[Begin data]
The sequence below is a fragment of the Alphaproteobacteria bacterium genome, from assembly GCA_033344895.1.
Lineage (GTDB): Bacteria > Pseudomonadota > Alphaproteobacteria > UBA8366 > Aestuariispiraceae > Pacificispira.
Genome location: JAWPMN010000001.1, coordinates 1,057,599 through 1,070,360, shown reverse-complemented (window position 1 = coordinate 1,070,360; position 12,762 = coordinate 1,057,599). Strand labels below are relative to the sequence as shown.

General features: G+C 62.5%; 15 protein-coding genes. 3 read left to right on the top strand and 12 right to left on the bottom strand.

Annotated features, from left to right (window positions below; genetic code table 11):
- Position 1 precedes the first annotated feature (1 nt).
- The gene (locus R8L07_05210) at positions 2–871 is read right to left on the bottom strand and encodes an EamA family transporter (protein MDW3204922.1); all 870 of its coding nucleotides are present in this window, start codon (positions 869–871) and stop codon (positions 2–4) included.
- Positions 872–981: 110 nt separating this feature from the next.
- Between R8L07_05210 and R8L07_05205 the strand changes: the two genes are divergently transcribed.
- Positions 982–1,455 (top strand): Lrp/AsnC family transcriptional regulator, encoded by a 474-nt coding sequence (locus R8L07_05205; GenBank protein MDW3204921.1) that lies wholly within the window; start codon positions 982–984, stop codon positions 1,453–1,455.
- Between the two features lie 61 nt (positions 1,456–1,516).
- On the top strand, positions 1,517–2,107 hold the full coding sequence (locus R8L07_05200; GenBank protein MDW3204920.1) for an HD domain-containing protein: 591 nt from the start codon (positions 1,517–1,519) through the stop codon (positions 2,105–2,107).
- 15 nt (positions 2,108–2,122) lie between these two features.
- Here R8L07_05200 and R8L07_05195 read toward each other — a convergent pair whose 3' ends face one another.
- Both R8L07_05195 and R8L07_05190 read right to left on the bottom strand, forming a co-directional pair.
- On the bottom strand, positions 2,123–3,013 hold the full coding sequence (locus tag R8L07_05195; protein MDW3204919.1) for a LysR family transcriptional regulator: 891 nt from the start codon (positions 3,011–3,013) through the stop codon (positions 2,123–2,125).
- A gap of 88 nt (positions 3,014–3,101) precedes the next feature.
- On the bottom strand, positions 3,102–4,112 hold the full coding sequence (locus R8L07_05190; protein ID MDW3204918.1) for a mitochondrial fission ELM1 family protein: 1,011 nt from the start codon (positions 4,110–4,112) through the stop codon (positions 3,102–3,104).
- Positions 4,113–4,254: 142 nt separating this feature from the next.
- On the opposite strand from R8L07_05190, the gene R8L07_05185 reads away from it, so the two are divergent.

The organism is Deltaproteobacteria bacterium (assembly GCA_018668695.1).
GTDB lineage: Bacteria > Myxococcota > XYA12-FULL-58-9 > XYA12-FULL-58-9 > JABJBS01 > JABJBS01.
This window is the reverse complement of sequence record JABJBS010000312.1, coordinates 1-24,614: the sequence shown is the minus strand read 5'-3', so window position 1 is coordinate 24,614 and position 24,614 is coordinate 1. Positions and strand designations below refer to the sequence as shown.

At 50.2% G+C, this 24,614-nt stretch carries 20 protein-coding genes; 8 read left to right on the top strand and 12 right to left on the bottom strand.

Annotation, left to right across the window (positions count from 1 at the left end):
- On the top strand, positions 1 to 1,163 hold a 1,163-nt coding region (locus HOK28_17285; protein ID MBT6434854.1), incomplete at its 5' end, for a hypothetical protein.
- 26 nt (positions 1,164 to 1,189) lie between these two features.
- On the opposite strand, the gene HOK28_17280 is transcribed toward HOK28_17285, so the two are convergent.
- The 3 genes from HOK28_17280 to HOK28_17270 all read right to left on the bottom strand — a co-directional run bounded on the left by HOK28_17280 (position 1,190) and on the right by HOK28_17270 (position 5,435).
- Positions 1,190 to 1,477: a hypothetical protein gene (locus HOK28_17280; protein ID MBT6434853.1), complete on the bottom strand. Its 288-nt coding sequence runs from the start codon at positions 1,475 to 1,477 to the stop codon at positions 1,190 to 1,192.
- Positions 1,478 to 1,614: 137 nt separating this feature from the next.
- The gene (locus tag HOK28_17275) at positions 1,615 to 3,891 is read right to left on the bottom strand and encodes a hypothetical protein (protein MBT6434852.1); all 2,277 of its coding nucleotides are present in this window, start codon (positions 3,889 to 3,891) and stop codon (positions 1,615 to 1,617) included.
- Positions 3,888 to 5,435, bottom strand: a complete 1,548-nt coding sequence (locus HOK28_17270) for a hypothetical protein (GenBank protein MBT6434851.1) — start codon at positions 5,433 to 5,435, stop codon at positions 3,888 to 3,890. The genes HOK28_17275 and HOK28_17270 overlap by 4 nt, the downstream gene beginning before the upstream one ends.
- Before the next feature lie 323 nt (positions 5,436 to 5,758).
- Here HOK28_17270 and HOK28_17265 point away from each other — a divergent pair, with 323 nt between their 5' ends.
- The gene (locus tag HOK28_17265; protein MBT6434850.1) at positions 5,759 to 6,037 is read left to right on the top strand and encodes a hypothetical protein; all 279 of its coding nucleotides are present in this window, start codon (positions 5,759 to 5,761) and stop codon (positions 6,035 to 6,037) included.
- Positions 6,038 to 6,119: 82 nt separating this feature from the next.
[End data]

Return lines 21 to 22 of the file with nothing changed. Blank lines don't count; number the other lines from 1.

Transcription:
The organism is Deltaproteobacteria bacterium (assembly GCA_018668695.1).
GTDB lineage: Bacteria > Myxococcota > XYA12-FULL-58-9 > XYA12-FULL-58-9 > JABJBS01 > JABJBS01.